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Isabella Jobson

Isabella Kate Jobson RRC (1878 - 6 July 1943) was an Australian nurse who served in World War I.[1]

Biography[edit | edit source]

Jobson was born at Clunes, Victoria in 1878 to Christopher Jobson, a merchant from Northumberland, England, and his second wife Elizabeth Cameron, née McColl, from Scotland.[2] She was educated at South Melbourne College and, in 1893, passed the University of Melbourne's matriculation examinations in algebra, geometry, arithmetic and geography, and gained honours in French.[3][4] She trained as a nurse at the Alfred Hospital in Melbourne, where she met and became friends with Leah Rosenthal; in late 1910 the two women took over the running of Windarra Private Hospital in Toorak. They left the hospital, and Australia, together in December 1915 and travelled to England to serve in World War I.[5] In England, they joined Queen Alexandra's Royal Army Nursing Corps (QAIMNS) and in February 1916 they were assigned to Baythorpe Military Hospital in Nottingham.[6] In April of that year they embarked for duty in France. Jobson was assigned to stationary hospitals and casualty clearing stations and served until January 1919, when she resigned her appointment. She returned to Melbourne in May 1919 and she and Rosenthal again bought a private hospital to run together. The hospital had previously been named St Luke’s Private Hospital, however Jobson and Rosenthal re-named it Vimy House, perhaps after the site of the Battle of Vimy Ridge, one of the battlegrounds where the pair had nursed in France during the war.[7] Following Rosenthal's death in 1930, Jobson ran the hospital alone.[2][7]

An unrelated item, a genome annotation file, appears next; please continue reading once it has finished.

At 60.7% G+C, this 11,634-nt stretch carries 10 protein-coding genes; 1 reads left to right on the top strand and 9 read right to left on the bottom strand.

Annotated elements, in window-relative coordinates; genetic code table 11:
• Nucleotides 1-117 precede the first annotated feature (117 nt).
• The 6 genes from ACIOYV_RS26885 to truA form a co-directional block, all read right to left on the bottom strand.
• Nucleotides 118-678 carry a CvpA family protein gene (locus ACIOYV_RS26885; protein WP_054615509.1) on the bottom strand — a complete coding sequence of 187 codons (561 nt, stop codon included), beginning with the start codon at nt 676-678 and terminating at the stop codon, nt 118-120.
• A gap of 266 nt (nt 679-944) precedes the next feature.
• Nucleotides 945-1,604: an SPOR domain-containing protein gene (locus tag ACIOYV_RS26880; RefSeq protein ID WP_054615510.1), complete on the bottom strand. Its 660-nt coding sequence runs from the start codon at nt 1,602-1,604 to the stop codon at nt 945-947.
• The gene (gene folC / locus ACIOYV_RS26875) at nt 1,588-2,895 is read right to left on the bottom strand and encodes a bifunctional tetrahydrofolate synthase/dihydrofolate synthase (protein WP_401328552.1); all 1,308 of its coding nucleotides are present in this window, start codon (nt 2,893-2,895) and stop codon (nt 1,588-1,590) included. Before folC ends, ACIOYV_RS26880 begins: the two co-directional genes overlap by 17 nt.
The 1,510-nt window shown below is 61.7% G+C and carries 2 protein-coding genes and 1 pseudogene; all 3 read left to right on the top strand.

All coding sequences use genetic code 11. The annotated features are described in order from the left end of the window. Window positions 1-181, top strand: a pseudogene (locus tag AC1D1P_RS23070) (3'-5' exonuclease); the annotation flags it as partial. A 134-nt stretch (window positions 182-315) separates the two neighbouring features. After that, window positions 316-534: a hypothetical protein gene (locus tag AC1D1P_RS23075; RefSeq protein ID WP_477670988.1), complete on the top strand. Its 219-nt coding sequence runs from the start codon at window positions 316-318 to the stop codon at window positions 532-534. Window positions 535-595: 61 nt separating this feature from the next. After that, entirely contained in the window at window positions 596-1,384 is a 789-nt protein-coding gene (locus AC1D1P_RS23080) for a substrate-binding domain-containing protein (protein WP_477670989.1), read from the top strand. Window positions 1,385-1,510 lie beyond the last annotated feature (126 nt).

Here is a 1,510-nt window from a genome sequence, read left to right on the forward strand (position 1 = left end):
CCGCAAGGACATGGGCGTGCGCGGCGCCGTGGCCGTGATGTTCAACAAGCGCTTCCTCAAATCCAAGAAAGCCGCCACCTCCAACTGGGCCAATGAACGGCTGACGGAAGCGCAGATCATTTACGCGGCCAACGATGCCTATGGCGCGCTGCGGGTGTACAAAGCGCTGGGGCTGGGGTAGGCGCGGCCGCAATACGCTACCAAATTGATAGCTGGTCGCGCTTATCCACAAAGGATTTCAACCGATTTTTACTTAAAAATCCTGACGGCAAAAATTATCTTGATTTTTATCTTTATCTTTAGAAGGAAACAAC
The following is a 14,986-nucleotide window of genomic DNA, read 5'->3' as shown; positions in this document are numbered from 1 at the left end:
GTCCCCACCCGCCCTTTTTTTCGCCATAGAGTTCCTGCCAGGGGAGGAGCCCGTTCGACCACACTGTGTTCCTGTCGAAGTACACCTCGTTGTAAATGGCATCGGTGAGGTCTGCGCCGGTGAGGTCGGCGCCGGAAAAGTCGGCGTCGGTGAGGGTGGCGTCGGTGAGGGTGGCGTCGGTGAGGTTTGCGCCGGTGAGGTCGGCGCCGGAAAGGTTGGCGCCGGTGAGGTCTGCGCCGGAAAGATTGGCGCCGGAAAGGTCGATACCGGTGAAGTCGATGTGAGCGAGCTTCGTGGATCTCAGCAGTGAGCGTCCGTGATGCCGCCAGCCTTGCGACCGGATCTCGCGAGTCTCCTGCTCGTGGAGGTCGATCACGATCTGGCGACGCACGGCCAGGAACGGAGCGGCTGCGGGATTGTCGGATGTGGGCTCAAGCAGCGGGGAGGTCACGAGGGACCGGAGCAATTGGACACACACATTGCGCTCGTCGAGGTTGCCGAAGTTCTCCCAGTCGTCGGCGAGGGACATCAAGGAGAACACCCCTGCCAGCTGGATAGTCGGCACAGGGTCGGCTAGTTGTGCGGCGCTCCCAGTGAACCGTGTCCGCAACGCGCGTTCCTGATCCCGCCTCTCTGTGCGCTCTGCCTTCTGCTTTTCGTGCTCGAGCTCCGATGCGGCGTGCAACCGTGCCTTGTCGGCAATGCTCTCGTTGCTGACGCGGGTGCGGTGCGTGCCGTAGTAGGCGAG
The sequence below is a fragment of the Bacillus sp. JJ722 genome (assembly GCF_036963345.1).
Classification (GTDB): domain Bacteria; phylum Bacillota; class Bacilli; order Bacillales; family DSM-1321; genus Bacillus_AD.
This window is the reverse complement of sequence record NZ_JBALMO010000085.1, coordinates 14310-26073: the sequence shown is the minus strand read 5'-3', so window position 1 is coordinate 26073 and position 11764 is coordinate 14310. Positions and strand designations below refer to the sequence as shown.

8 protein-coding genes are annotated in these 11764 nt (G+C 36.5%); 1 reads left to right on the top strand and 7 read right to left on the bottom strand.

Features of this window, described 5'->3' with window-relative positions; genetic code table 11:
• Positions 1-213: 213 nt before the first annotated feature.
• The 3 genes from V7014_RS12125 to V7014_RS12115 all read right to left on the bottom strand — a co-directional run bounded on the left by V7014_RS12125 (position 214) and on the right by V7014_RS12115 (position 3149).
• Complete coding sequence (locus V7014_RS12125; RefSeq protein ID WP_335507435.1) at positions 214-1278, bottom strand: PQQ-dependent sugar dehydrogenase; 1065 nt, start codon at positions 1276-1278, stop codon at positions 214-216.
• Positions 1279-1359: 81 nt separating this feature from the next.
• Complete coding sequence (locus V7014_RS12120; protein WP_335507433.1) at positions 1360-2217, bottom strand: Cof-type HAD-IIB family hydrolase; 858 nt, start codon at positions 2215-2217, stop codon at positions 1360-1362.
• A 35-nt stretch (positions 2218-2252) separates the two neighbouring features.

Jobson was awarded the Royal Red Cross for her service in France.[1] She died at Vimy House in 1943 after a long illness.[2][8] A private funeral was held and Jobson was buried at Melbourne Cemetery, Carlton.[9]

References[edit | edit source]

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